A blind spot in the plan to reduce emissions is slowing progress in the fight against climate change

Methane Flare in Pawnee National Grassland, Colorado

Pawnee National Grassland, CO

Mason Cummings, The Wilderness Society

Public lands must be fully accounted for

A recent independent analysis uncovered a void in the nation’s efforts to address global climate change: currently no plan exists to account for and manage greenhouse gas emissions created by energy development on public lands.

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In fact, according to the analysis by Stratus Consulting, unaccounted emissions could make up almost 21 percent of all U.S. greenhouse gas emissions. This amount is equal to annual emissions from more than 280 million cars on the road—a number larger than the actual number of cars owned in the United States. Coal production accounts for over half of these estimated emissions, and is still one of the largest sources of potential greenhouse gasses from public lands.

The missing link

The Obama administration has made remarkable progress in cutting emissions in recent years through increased fuel efficiency for vehicles, real gains in energy efficiency at factories and buildings, and of course a commitment to address carbon emissions from power plants. However, fossil fuel extraction remains largely outside of the national climate discussion.

Specifically, Stratus Consulting’s analysis discovered that:

  • Federal lands accounted for as much as 24 percent of all America’s energy-related greenhouse gas emissions in 2012
  • Coal extracted from federal lands alone accounts for over 57 percent of all potential emissions from fossil fuel production on federal lands
  • Methane wasted by venting and flaring practices on federal land rose more than 51 percent between 2008 and 2013

Reaching America’s climate change goals will require a more thoughtful approach to developing publicly-owned fossil-energy resources.

America’s public lands: an underestimated source of greenhouse gas emissions

Almost 30 percent of America’s annual energy production comes from shared public lands. Despite a recent increase in renewable energy projects, federal lands remain a principal source of the nation’s oil, coal and natural gas. Taxpayer-owned gas, oil and coal extracted from federal lands by private companies account for as much as one-fifth of all U.S. greenhouse gas.

The U.S. Department of the Interior (DOI) does not have a system in place to account for and ultimately manage the emissions from the extraction of fossil fuels on public lands. The agency currently monitors emissions from its own operations, such as agency buildings and vehicle fleets, but does not measure nor track trends in the emissions resulting from energy leases on federal land.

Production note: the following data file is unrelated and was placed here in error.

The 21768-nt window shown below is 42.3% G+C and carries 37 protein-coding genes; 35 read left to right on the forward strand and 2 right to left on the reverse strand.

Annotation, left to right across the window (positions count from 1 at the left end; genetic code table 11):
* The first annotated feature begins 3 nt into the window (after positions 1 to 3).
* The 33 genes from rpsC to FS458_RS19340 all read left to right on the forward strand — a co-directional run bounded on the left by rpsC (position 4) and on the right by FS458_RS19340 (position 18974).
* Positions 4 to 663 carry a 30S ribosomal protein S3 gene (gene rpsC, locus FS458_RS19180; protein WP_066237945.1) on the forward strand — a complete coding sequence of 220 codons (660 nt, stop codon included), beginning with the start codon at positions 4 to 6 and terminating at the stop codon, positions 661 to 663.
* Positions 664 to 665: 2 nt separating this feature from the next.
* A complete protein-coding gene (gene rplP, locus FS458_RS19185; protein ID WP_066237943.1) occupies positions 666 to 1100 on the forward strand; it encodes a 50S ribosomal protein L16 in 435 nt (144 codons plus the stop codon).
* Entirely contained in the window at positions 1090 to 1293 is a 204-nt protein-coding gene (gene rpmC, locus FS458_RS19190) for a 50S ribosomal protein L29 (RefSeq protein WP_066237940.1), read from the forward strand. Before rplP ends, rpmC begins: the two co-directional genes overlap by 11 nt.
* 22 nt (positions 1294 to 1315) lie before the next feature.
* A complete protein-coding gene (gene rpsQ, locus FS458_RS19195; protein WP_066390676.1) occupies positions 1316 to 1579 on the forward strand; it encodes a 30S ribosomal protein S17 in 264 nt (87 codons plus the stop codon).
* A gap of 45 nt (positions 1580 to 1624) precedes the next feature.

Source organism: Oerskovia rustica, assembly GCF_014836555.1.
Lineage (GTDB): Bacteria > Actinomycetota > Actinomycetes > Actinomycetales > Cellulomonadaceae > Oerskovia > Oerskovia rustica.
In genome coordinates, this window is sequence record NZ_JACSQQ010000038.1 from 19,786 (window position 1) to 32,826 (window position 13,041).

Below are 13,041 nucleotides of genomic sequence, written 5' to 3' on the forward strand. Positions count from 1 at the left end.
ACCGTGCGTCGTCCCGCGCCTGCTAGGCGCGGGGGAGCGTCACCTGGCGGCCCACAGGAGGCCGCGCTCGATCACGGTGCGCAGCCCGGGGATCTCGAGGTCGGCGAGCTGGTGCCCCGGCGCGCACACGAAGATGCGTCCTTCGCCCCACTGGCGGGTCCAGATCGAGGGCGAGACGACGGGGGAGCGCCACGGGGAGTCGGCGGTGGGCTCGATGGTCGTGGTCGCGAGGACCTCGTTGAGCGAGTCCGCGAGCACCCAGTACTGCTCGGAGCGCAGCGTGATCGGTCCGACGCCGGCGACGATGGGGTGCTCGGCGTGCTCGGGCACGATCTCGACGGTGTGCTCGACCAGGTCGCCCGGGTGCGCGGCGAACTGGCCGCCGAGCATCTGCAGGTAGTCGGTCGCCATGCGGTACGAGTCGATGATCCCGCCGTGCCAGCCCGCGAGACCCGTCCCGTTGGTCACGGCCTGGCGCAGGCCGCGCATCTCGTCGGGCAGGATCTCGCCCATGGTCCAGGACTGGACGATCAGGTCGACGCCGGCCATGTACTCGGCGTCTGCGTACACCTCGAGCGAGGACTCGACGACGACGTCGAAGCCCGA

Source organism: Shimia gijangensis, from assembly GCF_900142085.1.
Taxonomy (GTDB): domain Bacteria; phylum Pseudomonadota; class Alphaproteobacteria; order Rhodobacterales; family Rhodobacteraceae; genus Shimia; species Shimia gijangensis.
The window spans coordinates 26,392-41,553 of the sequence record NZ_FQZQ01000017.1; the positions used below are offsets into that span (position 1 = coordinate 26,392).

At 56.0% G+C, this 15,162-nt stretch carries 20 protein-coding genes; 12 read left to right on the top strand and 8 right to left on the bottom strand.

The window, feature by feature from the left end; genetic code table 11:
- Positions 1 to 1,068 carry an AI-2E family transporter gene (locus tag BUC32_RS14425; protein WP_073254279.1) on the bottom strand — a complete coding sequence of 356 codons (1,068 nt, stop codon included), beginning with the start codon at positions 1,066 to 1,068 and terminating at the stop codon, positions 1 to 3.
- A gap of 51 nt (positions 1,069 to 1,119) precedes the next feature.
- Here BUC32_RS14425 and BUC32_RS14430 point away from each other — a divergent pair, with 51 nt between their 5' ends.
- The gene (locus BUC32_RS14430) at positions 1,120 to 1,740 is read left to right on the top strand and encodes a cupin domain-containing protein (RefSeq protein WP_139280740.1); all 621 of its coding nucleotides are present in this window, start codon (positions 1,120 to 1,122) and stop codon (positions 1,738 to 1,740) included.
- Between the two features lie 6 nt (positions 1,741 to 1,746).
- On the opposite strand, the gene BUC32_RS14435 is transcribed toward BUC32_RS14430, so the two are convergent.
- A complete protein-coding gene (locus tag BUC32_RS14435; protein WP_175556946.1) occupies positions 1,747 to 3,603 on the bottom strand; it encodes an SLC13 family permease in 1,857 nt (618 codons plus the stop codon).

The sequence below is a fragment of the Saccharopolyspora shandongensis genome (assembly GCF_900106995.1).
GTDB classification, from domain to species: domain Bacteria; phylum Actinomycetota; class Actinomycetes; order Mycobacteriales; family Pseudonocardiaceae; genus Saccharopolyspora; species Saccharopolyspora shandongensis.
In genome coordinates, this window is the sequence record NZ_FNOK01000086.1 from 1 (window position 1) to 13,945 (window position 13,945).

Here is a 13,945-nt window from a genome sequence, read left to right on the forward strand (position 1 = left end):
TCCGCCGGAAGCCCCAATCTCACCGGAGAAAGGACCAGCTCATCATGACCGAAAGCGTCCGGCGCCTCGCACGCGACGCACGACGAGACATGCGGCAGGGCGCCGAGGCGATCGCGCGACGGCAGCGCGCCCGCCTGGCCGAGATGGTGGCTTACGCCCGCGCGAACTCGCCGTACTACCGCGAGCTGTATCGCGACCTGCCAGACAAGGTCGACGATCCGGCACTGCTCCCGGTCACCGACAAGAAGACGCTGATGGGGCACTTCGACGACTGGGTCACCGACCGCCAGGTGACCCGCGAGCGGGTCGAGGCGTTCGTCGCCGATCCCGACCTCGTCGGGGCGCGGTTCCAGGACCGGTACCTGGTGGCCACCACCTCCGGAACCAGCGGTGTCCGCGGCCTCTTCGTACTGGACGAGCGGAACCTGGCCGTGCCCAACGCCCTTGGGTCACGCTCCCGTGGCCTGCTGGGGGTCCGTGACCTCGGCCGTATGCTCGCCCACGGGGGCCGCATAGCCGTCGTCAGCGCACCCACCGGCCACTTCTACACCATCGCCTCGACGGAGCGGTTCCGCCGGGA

Reducing methane pollution from energy development on public lands

Taking steps to reduce the needless waste of methane, the largest component of natural gas, is a significant opportunity underscored by the Stratus Report.

Methane emissions are particularly detrimental because of the gas’ heat trapping ability in the atmosphere. Over a 100-year period, the impact of methane is 34 times greater than that of carbon dioxide—and even more potent than that in the near-term.

Large amounts of methane are also intentionally discarded into the atmosphere or burned through processes called venting and flaring. These practices waste natural gas that could be captured for use or sale.

Over a 100-year period, the impact of methane is 34 times greater than that of carbon dioxide—and even more potent than that in the near-term.

The Interior Department is working to reduce the waste of taxpayer resources by incentivizing companies to capture the natural gas that is being emitted. The Wilderness Society is working with the Bureau of Land Management to update and strengthen regulations to ensure that venting and flaring on public land by private companies will be significantly reduced.

Additionally, a significant volume of methane is lost to leakage during production, transportation and distribution. Not only are these so-called “fugitive emissions” costly and environmentally harmful, they’re preventable. An independent analysis recently estimated that up to 50 percent of wasted methane could be captured cost effectively.

Fixing these wasteful and preventable leaks will be a critical step in curbing greenhouse gas emissions on public lands.

An emissions reduction strategy for America’s public lands

The U.S. is making progress in reducing greenhouse gas emissions, and the Obama Administration is in a position to take another critical step in the fight against climate change. Without accounting for emissions from fuel production on public lands, we’re missing essential information needed to better align public land management decisions with climate change goals. Understanding the scope of our emissions is the most important step in reducing those emissions.

“Helping our nation cut carbon pollution should inform our decisions about where we develop, how we develop and what we develop,” said Secretary of the Interior, Sally Jewell, in a recent speech.

Not only would this provide some accountability to ensure fair return on taxpayer resources, it would reduce pollutants that contribute to climate change.